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Secret Blois #2 – Wars Wounds and Fountains

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At the end of Secret Blois #1, I left you in Place Louis XII, the most animated part of Blois and home to a twice-weekly fresh produce market. You may have noticed a certain uniformity in the buildings around you. During World War II, Blois was occupied by the German army which invaded the city on 18th June 1940. It was liberated by American soldiers during the last two weeks of August 1944. On both occasions, the town was bombed for several days particularly after the Normandy landings, destroying more than 1500 buildings, especially in the area around Place Louis XII, the railway bridge over the Loire and Gabriel Bridge.

The entrance to Rue Saint Lubin with the castle on the right
The entrance to Rue Saint Lubin flanked by two postwar buildings

The château was saved by a pragmatic decision taken by the local authorities. The German bombs started fires in the city and the chateau was in danger so some of the mediaeval houses around the chateau were deliberately blown up by the locals to form a firebreak to protect the château. The Germans were aiming for the bridge in order to stop people fleeing south. In those days there was a steady stream of refugees crossing at Blois and other places.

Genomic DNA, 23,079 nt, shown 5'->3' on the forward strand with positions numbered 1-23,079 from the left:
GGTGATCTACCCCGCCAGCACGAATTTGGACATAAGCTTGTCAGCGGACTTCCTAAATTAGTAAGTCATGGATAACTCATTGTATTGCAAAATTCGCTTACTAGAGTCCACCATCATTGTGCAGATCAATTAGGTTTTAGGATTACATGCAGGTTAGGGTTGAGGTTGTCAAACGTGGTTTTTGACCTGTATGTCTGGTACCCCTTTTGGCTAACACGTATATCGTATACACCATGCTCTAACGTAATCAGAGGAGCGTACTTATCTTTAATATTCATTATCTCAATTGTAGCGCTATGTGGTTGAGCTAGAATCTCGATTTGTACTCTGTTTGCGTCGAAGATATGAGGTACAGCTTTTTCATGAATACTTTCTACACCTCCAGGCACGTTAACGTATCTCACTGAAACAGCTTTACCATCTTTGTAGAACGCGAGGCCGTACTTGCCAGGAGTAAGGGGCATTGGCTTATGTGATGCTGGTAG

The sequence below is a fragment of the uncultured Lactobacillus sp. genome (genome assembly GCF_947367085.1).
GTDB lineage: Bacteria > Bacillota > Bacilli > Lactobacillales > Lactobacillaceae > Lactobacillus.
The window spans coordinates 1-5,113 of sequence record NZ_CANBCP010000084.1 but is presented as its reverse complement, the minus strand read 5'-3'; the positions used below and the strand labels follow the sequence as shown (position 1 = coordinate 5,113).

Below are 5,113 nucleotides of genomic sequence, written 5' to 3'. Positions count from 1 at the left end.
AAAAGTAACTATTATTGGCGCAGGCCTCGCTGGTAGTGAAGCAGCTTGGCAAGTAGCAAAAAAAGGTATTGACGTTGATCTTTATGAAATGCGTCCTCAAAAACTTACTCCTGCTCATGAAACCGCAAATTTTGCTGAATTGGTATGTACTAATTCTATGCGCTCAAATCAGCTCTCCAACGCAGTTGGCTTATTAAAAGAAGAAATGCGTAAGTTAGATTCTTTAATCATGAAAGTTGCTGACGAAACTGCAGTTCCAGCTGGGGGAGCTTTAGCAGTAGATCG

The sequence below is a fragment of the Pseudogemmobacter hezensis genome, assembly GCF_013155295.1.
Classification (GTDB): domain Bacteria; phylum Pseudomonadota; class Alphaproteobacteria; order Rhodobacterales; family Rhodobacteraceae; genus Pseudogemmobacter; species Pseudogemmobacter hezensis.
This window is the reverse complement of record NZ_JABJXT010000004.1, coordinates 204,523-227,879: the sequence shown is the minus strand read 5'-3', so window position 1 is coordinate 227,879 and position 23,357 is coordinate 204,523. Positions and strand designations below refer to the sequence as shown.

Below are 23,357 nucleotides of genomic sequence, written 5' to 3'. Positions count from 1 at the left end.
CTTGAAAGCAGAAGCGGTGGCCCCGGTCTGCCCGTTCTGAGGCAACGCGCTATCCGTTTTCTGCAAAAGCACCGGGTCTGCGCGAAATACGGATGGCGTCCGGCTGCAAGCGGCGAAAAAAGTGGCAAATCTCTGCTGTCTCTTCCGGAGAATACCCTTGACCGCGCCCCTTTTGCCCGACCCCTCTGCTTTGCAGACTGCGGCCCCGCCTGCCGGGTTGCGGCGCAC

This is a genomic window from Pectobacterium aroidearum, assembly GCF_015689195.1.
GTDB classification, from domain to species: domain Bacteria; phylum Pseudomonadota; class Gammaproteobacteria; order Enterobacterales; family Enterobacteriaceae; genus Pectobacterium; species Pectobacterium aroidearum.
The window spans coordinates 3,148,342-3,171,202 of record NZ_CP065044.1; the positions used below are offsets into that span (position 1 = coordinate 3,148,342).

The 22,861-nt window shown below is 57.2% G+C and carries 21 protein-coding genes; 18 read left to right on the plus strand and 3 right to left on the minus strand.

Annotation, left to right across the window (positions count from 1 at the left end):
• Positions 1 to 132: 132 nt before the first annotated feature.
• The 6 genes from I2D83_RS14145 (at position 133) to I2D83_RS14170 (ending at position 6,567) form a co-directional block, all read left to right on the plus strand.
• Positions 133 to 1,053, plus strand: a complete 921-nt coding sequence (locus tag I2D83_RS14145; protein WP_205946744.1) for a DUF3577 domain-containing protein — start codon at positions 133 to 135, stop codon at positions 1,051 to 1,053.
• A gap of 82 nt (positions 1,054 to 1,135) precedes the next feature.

However, if you continue along the narrow street of Rue Saint Lubin keeping the Loire on your left and the castle on your right, you will find yourself in a much older area dominated by the 13th century Romanesque church of Saint Nicolas with its tall spires. Follow Rue des Trois Marchands noting all the little speciality shops along the way, many of which are on the ground floor of half-timbered houses that fortunately survived the war.

Continue along Rue des Trois Marchands to n°11. Initially called Auberge du Cigne, this inn, which was built in 1573, became Auberge des Trois Marchands in 1669 and gave its name to the street which was full of hostels and inns: l’Ecrevisse (opposite the pharmacy at n° 17), La Fontaine (the site of the Tuile d’Or, today n° 19), La Croix Blanche (n° 21) and many more which have now disappeared.

Fontaine de Saint-Laumer or Fontaine de Foix next to Saint Nicolas Church
Fontaine de Saint-Laumer or Fontaine de Foix next to Saint Nicolas Church with Laumer Abbey through the door on the right

On the right of the church of Saint Nicolas when you are facing the entrance, you can see a fountain built into the wall of the cloisters of the old Saint Laumer Abbey. Foix or Saint-Laumer Fountain was the only one not supplied by the Gouffre, a reservoir gouged out of rock to which a 529-metre long aqueduct brought rainwater and seepage water collected on the limestone plateau. The Gouffre is at the bottom of the staircase called Degrés du Gouffre which we will visit on another occasion. This is the third fountain we have seen so far out of the seven that still remain in a city once renowned for its “glorious fountains” to quote the historian Noël Mars, writing in 1646.